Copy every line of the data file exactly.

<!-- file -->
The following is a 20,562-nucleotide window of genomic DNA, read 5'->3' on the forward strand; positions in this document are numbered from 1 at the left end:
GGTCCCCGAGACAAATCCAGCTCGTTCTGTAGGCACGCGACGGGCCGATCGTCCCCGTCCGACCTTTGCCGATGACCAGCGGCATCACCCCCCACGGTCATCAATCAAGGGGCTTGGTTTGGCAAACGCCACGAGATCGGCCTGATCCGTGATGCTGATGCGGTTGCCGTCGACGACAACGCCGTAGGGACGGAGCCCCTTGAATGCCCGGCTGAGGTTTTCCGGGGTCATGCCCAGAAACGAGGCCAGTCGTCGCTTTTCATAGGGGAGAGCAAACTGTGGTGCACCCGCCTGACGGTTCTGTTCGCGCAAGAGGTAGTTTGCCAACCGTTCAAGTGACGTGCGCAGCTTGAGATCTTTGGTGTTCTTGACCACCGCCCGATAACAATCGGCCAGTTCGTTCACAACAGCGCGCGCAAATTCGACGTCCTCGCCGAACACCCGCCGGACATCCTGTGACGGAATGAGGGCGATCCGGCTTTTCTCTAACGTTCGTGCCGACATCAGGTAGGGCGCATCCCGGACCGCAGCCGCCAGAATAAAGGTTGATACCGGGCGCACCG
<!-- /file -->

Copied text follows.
The following is a 20,562-nucleotide window of genomic DNA, read 5'->3' on the forward strand; positions in this document are numbered from 1 at the left end:
GGTCCCCGAGACAAATCCAGCTCGTTCTGTAGGCACGCGACGGGCCGATCGTCCCCGTCCGACCTTTGCCGATGACCAGCGGCATCACCCCCCACGGTCATCAATCAAGGGGCTTGGTTTGGCAAACGCCACGAGATCGGCCTGATCCGTGATGCTGATGCGGTTGCCGTCGACGACAACGCCGTAGGGACGGAGCCCCTTGAATGCCCGGCTGAGGTTTTCCGGGGTCATGCCCAGAAACGAGGCCAGTCGTCGCTTTTCATAGGGGAGAGCAAACTGTGGTGCACCCGCCTGACGGTTCTGTTCGCGCAAGAGGTAGTTTGCCAACCGTTCAAGTGACGTGCGCAGCTTGAGATCTTTGGTGTTCTTGACCACCGCCCGATAACAATCGGCCAGTTCGTTCACAACAGCGCGCGCAAATTCGACGTCCTCGCCGAACACCCGCCGGACATCCTGTGACGGAATGAGGGCGATCCGGCTTTTCTCTAACGTTCGTGCCGACATCAGGTAGGGCGCATCCCGGACCGCAGCCGCCAGAATAAAGGTTGATACCGGGCGCACCG